A great, brand-new Christmas song Zuzik wrote and recorded together with Ted Russell Kamp, the producer of her album, Torch & Trouble. After initially having the idea for the initial chord progression and verse melody, the y got together and wrote the rest of the music very quickly and worked up the lyrics over the next few days.
This song was itself a Christmas gift to us because it came so fast and flowed so freely and naturally.The biggest argument we had through the whole process was deciding if the bridge should go to C# major or C# minor (not that big a conflict!). 
As it’s been a tough year for everyone on the planet, maybe it’s time to have a little levity at this time of the year.




Terra Spencer
Chasing Rabbits

Canadian Folk Songs that Flow With Grace and a Delicate Intimacy.

This is another album that nearly fell by the wayside; primarily because I had mis-filed it on my I-Phone; only for it to ‘pop up’ quite by accident one morning last week, on my constitutional stroll around the ‘hood.’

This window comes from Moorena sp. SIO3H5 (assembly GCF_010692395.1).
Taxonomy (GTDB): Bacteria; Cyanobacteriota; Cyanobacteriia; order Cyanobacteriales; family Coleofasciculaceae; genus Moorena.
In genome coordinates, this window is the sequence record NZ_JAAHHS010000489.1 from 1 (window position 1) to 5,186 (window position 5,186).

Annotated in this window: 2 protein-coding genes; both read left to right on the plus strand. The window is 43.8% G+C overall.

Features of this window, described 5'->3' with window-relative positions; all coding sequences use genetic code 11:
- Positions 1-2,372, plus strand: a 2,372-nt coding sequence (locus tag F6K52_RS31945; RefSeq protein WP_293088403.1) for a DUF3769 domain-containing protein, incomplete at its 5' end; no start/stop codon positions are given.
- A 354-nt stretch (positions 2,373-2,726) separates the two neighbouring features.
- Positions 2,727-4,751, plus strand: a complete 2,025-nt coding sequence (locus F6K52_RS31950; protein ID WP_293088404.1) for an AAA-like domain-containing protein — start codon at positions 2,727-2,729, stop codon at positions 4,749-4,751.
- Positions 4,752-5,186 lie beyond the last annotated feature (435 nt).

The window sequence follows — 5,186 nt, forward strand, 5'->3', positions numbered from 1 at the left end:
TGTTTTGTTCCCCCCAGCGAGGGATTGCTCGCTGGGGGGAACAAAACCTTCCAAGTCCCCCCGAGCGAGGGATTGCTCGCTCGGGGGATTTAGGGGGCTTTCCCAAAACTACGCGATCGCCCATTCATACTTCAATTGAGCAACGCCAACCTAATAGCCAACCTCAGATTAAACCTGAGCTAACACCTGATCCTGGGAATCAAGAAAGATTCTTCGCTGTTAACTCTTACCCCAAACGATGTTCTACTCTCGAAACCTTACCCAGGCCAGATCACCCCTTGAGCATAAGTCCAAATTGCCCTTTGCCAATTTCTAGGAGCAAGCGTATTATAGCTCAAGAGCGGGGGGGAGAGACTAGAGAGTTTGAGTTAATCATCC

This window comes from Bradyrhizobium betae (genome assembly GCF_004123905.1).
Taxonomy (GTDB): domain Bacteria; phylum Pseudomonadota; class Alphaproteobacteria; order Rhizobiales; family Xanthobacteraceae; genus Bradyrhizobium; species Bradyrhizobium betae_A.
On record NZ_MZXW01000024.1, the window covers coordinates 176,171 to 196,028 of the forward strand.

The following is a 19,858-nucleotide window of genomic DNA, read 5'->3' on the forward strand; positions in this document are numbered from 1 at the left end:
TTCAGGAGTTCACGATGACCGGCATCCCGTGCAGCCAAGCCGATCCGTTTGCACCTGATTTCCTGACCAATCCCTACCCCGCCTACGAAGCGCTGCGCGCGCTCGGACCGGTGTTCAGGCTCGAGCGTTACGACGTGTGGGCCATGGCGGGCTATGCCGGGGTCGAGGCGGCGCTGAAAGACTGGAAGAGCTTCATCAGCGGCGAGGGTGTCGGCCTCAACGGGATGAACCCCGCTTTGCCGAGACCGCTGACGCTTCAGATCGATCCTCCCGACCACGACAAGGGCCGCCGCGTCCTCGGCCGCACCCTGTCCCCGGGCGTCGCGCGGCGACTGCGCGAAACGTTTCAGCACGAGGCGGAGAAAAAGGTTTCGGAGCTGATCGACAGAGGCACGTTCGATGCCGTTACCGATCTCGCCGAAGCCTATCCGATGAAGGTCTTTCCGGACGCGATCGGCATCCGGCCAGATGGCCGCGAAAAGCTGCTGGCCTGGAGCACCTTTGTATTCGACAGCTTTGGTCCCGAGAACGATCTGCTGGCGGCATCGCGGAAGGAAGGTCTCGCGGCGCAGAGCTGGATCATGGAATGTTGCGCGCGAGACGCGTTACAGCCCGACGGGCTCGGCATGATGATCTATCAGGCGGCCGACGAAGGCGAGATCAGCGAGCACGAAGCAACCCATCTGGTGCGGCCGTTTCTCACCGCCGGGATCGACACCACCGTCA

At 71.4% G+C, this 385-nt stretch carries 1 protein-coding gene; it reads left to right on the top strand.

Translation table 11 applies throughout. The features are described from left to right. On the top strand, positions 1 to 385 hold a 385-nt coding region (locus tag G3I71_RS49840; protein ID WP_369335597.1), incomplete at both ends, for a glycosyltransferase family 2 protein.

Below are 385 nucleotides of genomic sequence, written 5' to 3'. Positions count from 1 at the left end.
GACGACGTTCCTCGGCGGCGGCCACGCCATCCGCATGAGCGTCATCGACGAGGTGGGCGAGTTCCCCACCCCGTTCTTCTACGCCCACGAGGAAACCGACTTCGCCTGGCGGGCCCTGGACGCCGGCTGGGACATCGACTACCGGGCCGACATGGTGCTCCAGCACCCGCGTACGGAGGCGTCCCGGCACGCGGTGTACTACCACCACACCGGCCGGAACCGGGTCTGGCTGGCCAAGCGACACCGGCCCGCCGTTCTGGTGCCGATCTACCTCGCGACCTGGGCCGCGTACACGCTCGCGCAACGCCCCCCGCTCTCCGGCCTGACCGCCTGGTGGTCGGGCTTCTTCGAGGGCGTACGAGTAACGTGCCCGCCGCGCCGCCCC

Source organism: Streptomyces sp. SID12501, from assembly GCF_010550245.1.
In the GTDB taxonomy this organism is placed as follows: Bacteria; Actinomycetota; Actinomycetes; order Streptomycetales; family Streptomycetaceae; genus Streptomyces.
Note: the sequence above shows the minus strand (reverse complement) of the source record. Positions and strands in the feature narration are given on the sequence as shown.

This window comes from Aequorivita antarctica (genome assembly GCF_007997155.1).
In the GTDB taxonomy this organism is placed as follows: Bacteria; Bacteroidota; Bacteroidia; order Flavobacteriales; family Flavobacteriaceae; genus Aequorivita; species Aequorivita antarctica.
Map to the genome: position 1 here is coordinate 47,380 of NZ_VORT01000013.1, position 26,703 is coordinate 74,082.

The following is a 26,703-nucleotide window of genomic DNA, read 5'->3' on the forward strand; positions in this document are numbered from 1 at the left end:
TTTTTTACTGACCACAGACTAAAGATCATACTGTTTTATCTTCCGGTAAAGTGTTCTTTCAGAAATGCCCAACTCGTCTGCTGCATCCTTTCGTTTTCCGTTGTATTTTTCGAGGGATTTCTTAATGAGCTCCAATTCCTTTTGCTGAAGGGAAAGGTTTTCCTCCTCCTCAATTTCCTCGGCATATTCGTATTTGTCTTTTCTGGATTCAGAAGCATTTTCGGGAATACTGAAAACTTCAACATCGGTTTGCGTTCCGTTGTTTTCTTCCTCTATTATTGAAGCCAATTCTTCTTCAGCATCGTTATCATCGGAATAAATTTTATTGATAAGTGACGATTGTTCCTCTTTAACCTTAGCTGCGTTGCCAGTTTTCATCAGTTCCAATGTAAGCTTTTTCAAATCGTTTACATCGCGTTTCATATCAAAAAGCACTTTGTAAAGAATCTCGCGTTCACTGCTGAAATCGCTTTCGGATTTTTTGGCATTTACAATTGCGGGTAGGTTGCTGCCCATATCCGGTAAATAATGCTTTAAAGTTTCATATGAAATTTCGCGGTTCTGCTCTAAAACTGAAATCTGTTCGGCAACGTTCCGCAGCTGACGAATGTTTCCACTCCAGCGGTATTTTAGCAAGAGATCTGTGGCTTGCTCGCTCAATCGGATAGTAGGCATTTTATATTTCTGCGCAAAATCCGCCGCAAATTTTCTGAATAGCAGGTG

While I was actually expecting some loudish Country Rock; the starkly beautiful Melt took me by surprise that I actually stopped in my tracks. At first it was to find the album I wanted, but by the time I’d took my gloves off and was fiddling with the buttons; I was already smitten.
What a beautiful and pearlescent voice this young lady has; and the chill in this tale of lost love actually made me glow faster than a bowl of Ready Brek.
Coincidentally Terra uses the metaphor of a melting snowflake for the ‘warmth her lover’ showed her; which shows what an articulate writer Ms Spencer is.
Although my walk was meant to at quite a fast pace; this collection of delicate and languid stories was the perfect accompaniment; possibly because of the bright Autumnal sunshine and cold wind; or possibly because I was just in an old-romantic mood.
Normally with Folk Singers; and that’s undoubtedly what Terra Spencer is; I try to imagine what the songs will sound like stripped back to just an acoustic guitar when played live; but not this time.
As most readers know, I try not to read Press Releases too early; as I like to make my own mind up about the music; and I’d already decided Terra must be Canadian when I got home and read her bio; and she is; from Nova Scotia actually.